E-commerce has grown massively in the last several months as the coronavirus pandemic shuttered brick-and-mortar retail and pushed spending online.
Buy now, pay later, too, has seen a boost as more consumers turn to installment payments when they check out online.
Sweden's Klarna, one of the larger buy now, pay later fintechs, has been on a tear. It's raised more than $650 million since the pandemic began, and was last valued at $10.65 billion in September, making it the highest-valued fintech in Europe. In the US, Klarna added 1 million new US customers during the summer.
"For us specifically as a company, this has meant obviously a massive acceleration of the growth of the company and the adoption of both e-commerce and our services," Sebastian Siemiatkowski, co-founder and CEO of Klarna said on Tuesday during Business Insider's Global Trends Festival.
While many consumers limited their discretionary spending in the early stages of the pandemic, Klarna saw consumers use its buy now, pay later options when it came to shopping in categories like fitness, gaming, and home goods.
Beyond offering installment payments, Klarna also has its own app, and in June, launched a loyalty program. More recently, Klarna has inked deals with large retailers like Macy's and Etsy, adding to its existing network of 4,300 US merchants.
Currently, the startup has raised over $2 billion from investors including General Atlantic, Sequoia, and Snoop Dogg.
To stand apart, Klarna is investing in its brand
Buy now, pay later is a crowded space. From fintechs like Affirm and Afterpay to incumbents like PayPal, Klarna isn't the only one banking on consumers' interest in installment payments. To compete, Klarna is trying to build a consumer-facing brand all its own.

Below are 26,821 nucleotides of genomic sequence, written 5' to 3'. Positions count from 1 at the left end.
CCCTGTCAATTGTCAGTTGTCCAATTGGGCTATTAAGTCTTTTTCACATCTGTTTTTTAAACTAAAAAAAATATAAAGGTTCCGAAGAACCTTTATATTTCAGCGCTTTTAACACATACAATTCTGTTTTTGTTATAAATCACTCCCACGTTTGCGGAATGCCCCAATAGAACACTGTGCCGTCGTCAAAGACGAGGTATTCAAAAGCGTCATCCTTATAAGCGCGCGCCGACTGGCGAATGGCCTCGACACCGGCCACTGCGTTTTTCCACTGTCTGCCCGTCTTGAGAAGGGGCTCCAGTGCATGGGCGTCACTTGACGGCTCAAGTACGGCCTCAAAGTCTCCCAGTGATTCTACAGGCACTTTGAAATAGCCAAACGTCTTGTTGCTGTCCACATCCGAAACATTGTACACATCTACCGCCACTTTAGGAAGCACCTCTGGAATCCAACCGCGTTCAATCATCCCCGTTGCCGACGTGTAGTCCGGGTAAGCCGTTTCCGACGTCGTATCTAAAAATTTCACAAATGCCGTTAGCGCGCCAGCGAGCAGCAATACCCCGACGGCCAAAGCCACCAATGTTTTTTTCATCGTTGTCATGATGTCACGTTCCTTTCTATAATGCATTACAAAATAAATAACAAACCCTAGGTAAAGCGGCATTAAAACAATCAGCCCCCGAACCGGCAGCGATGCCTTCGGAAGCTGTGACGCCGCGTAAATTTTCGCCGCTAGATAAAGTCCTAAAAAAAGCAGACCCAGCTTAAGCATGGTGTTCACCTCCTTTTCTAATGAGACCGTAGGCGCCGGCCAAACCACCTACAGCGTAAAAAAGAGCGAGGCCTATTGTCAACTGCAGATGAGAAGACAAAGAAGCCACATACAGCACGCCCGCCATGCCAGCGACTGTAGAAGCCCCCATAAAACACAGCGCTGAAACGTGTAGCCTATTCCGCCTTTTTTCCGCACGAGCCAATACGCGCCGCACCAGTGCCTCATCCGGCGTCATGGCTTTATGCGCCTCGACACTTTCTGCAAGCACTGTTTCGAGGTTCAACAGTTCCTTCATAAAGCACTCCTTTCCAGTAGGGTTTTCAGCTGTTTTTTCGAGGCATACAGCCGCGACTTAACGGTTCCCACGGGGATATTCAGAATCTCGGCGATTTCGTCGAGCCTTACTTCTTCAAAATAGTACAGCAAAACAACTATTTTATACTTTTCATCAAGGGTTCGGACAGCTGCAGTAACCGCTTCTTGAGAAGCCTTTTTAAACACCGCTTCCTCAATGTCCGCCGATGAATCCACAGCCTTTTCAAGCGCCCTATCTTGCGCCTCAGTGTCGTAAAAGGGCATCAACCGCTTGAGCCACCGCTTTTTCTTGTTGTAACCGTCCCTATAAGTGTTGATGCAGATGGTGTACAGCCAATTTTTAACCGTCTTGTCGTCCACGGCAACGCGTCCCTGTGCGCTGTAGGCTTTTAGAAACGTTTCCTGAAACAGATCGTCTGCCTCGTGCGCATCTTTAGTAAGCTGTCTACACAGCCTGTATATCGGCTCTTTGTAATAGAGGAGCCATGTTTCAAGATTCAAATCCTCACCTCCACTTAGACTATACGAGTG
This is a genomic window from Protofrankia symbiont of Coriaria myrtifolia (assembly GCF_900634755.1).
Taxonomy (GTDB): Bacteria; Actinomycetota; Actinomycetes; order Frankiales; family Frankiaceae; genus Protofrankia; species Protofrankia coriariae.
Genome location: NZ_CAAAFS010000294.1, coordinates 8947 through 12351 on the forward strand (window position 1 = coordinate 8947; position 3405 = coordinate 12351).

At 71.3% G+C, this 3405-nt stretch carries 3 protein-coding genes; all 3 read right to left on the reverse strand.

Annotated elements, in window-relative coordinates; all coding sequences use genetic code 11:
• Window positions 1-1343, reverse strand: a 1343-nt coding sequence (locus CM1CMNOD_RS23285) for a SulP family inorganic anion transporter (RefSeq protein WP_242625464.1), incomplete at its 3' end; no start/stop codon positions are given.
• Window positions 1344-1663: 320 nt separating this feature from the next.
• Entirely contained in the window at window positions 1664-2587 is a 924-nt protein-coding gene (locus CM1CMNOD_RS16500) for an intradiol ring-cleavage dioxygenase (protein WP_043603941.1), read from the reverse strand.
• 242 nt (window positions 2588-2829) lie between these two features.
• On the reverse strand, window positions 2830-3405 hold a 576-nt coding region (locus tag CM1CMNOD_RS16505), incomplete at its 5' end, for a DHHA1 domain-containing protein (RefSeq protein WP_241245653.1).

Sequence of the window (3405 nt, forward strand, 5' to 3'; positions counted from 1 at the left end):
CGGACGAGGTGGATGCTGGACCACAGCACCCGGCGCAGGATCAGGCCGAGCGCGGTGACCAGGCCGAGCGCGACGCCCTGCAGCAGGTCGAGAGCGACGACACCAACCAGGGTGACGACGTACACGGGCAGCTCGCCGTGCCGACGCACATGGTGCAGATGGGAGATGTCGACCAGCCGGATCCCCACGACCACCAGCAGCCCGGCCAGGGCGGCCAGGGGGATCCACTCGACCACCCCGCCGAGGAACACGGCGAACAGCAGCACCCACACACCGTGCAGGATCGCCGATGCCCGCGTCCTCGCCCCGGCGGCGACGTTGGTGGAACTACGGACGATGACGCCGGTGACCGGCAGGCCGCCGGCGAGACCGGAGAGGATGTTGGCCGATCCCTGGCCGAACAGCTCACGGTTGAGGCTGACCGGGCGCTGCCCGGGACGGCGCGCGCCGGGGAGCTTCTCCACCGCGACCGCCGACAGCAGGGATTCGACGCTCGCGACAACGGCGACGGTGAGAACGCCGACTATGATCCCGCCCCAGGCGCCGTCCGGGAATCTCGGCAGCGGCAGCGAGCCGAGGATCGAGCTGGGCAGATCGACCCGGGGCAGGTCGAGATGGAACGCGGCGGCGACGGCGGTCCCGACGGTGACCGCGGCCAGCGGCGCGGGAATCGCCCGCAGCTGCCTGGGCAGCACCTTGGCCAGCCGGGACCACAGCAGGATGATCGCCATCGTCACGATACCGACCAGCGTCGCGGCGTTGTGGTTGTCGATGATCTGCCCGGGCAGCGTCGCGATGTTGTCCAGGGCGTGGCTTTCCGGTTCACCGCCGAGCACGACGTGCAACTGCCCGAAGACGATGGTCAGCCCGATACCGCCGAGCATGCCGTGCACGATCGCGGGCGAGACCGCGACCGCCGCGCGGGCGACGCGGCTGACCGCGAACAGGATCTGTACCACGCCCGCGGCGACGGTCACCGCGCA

"There are a lot of buttons in the checkout. I just want to be the most popular," Siemiatkowski said. "Everything we can come up with that makes consumers want to choose us because they feel we provide more value, let's do it."
And that means investing in its app and features beyond installment payments to create consumer stickiness. Klarna's app currently has more than 12 million monthly active users globally, according to its website.
In the app, users can browse retailers that accept Klarna, make in-store purchases with digitally-issued cards, and track receipts and shipping information.
"There are so many more reasons to use Klarna than just the buy now, pay later offer," Siemiatkowski said. "And that's why we've seen success against people like PayPal, first in the Nordics and in Germany and now in the UK, where we have a higher share of checkout than PayPal on most of our merchants."
A spokesperson for PayPal did not return a request for comment in time for publication.
Klarna wants to help redefine in-store retail
While buy now, pay later players like Klarna have established themselves through e-commerce, they're increasingly looking for ways to bring installment payments in-store, where retail is undergoing a massive transformation.
Even before the coronavirus pandemic, retailers were building omnichannel platforms, connecting online and in-store experiences. Now, brick-and-mortar stores are being designed to provide brand experiences as a way to boost sales online.
And a strong omnichannel strategy can help retailers compete with e-commerce giants like Amazon and Walmart.
"To some degree, the threat from these guys in Seattle to the whole industry, I think, is quite fun," Siemiatkowski said. "It's creating this sense of urgency and a willingness to experiment and be more open."
As it grows, Klarna spends more and more time with its partner retailers on business development, Siemiatkowski said.
"One of the things that's really exciting for us is when we can engage not only as a payments provider, but when we can actually do things together that create value," Siemiatkowski said.